Opioid Justice Team: Purdue Pharma Deal Leaves Opioid-Dependent Babies Out in the Cold

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While the deal has the markings of a positive step forward, following so close behind Oklahoma’s landmark verdict against Johnson & Johnson for its role in America’s current drug crisis may, according to the Opioid Justice Team, leave out more than 200,000 children born with Neonatal Abstinence Syndrome (NAS) because their mothers used prescription opioids while pregnant.

A legal team continues to work with the Judge Polster towards establishing a designated settlement class for NAS children, said Ms. Brustowicz. “Negotiations are ongoing”, she added.

On August 27, 2019 it was reported for the first time that Purdue and its lawyers met, on August 20, 2019, in Cleveland, Ohio before the MDL Judge, the Plaintiffs and the Attorney Generals representing some 10 States to offer upwards of $12 billion to settle to the nearly 2,000 lawsuits filed by municipalities and Native American tribes and these States.

What sounds like a positive step forward, following so close behind Oklahoma’s landmark verdict against Johnson & Johnson for its role in America’s current drug crisis is, in actuality, a bombshell to the team of attorneys, non-profit advocates and medical experts fighting for the more than 200,000 children born with Neonatal Abstinence Syndrome (NAS) because their mothers used prescription opioids while pregnant.

“We are deeply involved in complex litigation to create a medical monitoring trust fund for babies diagnosed with NAS,” said Celeste Brustowicz of the Opioid Justice Team. “Both these legal actions leave to chance any hope for these innocent victims because they take the easy way out and offer a blanket settlement in favor of government general funds.”

There are more than 35 state class actions on behalf of NAS children filed and awaiting a specific recognition in the opioid multi-district litigation currently before federal Judge Dan Polster. Those representing these children have for years explained why a settlement track replicating the infamous Big Tobacco settlement would not help these children.

Many legal experts have also weighed in, warning that many of the government entities which reached a record $206 billion settlement with the leading cigarette makers are using the settlement monies for general fund needs, ignoring pleas by health experts that substantial dollars must be spent on smoking cessation programs, especially those aimed at children.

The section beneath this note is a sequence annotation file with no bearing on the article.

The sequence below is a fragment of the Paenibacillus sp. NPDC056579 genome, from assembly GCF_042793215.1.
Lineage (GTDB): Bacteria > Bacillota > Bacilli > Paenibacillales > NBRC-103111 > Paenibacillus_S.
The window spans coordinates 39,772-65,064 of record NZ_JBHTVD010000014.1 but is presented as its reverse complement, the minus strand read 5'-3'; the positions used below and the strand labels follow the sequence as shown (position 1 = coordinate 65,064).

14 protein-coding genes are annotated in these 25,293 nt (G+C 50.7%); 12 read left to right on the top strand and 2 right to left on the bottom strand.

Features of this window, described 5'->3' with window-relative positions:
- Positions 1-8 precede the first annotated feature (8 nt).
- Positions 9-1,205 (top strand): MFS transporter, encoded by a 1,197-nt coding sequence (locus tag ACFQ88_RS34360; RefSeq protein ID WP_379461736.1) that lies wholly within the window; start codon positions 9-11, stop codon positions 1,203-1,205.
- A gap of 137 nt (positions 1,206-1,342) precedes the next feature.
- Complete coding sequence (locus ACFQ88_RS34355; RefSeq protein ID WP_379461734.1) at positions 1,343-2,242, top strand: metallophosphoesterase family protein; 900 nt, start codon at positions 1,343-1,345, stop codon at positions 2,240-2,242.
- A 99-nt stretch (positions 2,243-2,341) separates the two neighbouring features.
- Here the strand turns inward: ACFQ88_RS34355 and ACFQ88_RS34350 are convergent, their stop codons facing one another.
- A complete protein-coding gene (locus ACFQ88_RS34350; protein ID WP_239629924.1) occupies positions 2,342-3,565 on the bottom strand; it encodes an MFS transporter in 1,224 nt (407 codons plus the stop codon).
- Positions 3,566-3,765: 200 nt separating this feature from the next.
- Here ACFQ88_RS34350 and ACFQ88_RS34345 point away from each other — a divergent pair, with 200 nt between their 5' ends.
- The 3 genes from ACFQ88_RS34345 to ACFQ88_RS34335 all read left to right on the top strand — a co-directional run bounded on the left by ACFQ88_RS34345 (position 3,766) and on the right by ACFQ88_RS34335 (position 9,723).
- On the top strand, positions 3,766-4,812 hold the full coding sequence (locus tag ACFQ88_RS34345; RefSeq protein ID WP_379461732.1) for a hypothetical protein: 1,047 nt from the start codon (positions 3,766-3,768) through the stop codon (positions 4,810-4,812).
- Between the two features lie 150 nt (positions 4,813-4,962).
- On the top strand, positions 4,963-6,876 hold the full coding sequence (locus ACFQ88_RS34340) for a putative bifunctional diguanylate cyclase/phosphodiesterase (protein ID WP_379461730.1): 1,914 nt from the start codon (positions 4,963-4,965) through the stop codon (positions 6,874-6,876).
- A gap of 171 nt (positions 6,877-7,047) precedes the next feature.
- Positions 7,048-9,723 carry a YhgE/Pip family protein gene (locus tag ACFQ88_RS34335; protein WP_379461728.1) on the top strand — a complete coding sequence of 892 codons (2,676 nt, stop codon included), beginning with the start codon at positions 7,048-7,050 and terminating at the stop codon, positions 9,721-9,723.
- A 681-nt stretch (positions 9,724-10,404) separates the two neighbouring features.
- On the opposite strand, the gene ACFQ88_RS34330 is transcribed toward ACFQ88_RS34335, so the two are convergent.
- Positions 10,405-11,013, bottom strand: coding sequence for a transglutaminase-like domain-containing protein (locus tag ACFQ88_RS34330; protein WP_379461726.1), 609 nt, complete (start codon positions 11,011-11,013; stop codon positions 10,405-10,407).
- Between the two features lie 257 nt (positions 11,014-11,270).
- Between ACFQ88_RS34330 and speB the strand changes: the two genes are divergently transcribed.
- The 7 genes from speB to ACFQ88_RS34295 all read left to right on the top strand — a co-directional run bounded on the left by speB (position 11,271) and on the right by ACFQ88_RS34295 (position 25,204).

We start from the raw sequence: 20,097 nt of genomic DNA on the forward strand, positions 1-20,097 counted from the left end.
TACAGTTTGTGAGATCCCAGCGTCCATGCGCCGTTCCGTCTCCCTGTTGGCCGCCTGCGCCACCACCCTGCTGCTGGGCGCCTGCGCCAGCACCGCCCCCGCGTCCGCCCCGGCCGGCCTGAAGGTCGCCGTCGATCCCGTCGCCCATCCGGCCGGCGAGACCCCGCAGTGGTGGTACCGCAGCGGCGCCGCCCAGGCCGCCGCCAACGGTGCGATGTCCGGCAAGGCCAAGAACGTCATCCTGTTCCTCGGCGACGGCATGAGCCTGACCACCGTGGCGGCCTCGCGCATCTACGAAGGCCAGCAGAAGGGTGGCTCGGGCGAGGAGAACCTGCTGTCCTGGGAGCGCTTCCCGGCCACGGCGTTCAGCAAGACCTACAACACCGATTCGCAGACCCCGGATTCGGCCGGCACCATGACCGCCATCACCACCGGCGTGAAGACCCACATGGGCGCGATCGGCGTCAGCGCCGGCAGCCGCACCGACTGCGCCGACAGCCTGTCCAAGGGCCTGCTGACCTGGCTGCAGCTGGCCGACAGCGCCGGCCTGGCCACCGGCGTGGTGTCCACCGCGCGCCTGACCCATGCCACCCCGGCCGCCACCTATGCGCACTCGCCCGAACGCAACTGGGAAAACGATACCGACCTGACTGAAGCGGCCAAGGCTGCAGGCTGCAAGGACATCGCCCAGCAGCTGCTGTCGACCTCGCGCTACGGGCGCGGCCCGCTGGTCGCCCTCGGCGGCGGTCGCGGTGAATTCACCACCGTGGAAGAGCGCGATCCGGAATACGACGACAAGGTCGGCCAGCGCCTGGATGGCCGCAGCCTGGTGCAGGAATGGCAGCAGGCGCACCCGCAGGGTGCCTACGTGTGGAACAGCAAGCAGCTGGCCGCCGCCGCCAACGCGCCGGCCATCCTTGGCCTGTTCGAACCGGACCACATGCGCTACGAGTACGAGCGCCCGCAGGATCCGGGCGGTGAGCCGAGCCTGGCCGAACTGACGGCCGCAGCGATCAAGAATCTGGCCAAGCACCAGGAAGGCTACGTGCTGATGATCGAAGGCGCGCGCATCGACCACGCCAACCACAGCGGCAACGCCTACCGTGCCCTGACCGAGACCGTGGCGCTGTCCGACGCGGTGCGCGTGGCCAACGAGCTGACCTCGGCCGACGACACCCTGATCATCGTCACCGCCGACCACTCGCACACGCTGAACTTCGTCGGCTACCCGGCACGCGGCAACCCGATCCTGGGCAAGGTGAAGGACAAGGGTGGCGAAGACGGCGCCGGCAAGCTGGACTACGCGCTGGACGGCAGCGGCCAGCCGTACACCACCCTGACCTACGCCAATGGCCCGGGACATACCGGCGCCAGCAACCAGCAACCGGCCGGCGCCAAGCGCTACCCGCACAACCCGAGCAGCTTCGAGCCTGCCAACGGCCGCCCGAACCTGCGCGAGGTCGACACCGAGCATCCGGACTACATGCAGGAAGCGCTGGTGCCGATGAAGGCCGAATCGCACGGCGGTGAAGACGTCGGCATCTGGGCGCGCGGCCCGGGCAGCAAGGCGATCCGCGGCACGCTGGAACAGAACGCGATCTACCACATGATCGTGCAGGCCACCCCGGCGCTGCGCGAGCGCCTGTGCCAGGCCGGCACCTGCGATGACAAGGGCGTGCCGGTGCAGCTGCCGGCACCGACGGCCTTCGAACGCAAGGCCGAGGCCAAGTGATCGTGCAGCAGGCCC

Medical experts are in agreement that NAS babies will suffer from some combination of social, interactive, behavioral, cognitive and educational deficits, from the time of birth onwards; nonetheless, substantial intervention improves the quality of life and outcomes for child and caregiver alike, said health representative Brent Bell. The most immediate crisis arises from the fact that the most severe NAS symptoms occur while these babies are in Neo-Natal Intensive Care Units, including uncontrollable trembling and seizures, gastrointestinal complications, and sleep abnormalities.
“The Purdue Pharma settlement plan is an outrage because it fails in any way to address that crisis,” said Mr. Bell. “In fact, the medical maxim ‘dose makes the poison’ is a theory of awarding damages utilized by Purdue’s proposal which is why it is facile and appears egregiously and hopelessly flawed. Under Purdue’s current proposal these child victims of the opioid crisis get nothing.”

As reported, the plan calls for Purdue Pharma to declare Chapter 11 bankruptcy and emerge restructured as a for-profit public benefit trust. Purdue claims the value of the trust would include the provision of more than $4-billion in drugs to cities, counties and states (the ‘in-kind’ payment component), together with the profits to be derived from the sale of drugs, totaling an additional $7-8 billion (the ‘direct payment’ component).

“The fund is scheduled to expire after 10 years, allowing Purdue and the Sackler family, alike, to go on as if nothing had ever happened,” said Ms. Brustowicz.

“It sounds like a financial coup for governments that have borne substantial costs from the opioid epidemic, but it’s only a good deal if you forget about these NAS babies who wouldn’t get a dime under this plan,” said Greg Williams, the former director of Facing Addiction and an addiction recovery advocate.

A legal team continues to work with the Judge Polster towards establishing a designated settlement class for NAS children, said Ms. Brustowicz. “Negotiations are ongoing”, she added.

“Although we are confident that our babies will ultimately prevail and receive justice, they haven’t yet gained status as a negotiated settlement class, which is why the news of the separate deal for Purdue Pharma is so unsettling,” says Ms. Brustowicz.

Opioid Justice Team is a group of highly skilled attorneys who have engaged with doctors and civic leaders fighting to end our nation’s opioid epidemic by identifying real solutions to the crisis. What sets our team apart is our commitment to our clients not only to obtain compensation for their damages, but to advocate for a comprehensive settlement that will address the root causes of the opioid crisis and eliminate the systemic conditions that allow it to exist. We’re about justice, relief, and answers to the short and long-term challenges of America’s unprecedented prescription opioid addiction problem.

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Cheron Brylski